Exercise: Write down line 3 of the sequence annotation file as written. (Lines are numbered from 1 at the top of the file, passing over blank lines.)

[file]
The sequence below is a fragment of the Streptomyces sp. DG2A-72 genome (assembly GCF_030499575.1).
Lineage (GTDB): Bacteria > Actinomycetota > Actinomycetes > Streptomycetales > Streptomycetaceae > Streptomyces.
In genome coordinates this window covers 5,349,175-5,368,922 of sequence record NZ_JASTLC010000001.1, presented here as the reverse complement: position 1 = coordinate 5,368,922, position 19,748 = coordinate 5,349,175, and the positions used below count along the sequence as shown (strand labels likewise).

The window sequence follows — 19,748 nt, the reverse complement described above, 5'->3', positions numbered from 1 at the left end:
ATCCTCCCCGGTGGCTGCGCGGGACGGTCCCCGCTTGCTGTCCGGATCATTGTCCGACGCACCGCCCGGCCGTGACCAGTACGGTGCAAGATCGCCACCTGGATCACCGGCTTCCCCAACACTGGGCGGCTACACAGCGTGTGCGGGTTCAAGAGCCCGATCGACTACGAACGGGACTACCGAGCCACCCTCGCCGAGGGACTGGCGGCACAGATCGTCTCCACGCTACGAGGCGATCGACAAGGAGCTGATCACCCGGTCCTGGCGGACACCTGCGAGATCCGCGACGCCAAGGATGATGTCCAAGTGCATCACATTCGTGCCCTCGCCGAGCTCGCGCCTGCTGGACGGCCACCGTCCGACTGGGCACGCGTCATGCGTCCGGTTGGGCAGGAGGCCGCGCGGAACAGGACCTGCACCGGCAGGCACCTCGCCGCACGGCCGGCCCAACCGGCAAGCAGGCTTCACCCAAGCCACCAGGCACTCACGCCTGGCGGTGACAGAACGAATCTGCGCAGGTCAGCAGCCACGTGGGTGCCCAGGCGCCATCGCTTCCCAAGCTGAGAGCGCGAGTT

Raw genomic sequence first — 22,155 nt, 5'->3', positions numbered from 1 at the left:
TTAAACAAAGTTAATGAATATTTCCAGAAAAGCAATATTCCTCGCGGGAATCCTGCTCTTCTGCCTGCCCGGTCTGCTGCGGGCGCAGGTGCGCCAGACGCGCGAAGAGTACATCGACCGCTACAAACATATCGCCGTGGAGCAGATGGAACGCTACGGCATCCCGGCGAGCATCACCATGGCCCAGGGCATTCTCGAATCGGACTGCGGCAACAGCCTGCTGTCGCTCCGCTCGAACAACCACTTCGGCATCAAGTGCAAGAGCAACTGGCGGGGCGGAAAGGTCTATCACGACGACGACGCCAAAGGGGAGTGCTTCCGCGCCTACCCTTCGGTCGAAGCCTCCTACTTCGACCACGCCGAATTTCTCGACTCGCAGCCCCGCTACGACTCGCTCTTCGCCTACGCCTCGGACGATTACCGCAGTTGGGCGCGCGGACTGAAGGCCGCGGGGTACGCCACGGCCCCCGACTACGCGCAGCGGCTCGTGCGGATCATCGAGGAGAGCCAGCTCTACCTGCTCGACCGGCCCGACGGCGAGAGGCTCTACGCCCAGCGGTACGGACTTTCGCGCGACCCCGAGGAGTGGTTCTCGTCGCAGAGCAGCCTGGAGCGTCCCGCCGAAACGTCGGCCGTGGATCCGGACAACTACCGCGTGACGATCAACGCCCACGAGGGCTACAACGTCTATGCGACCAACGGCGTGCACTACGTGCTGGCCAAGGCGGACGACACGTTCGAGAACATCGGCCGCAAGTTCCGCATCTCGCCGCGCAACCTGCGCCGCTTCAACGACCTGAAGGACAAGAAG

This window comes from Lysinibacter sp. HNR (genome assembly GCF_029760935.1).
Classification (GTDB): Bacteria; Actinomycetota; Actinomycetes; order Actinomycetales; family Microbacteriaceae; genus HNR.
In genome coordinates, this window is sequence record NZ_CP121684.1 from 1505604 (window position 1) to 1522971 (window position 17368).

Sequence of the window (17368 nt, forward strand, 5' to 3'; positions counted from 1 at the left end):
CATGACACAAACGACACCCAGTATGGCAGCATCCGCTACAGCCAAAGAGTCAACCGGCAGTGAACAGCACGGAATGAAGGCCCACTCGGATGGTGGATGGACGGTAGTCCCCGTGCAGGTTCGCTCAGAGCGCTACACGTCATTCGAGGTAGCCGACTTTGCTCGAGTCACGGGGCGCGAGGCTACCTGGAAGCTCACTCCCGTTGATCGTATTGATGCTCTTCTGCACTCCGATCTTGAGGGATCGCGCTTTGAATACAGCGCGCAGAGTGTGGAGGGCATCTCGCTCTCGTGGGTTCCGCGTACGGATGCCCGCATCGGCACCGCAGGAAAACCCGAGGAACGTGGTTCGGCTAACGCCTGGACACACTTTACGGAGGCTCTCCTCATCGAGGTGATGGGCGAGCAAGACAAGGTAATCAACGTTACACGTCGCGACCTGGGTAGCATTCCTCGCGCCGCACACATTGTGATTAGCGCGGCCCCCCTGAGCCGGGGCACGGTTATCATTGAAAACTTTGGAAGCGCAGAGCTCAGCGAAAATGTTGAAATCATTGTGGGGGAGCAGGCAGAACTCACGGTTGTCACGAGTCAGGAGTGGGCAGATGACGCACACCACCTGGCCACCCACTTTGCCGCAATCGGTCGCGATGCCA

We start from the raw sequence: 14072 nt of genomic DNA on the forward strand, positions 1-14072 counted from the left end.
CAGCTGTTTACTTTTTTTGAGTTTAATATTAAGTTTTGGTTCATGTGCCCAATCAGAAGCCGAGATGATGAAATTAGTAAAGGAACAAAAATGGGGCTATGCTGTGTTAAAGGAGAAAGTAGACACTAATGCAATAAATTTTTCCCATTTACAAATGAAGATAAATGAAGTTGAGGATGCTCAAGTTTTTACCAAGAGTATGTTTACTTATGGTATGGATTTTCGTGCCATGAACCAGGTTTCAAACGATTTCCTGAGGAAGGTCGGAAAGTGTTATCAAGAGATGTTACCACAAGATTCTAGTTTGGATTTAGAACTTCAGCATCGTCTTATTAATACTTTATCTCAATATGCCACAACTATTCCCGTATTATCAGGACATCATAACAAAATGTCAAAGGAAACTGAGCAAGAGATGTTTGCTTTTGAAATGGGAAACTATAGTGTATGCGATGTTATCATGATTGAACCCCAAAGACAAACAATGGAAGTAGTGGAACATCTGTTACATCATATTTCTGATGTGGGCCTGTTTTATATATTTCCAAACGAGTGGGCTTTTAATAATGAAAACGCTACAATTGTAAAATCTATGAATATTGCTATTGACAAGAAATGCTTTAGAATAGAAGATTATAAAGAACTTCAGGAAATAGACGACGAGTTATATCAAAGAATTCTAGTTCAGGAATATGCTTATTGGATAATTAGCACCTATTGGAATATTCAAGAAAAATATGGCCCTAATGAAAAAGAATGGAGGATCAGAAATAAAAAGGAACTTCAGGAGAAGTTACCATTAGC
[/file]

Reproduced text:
In genome coordinates this window covers 5,349,175-5,368,922 of sequence record NZ_JASTLC010000001.1, presented here as the reverse complement: position 1 = coordinate 5,368,922, position 19,748 = coordinate 5,349,175, and the positions used below count along the sequence as shown (strand labels likewise).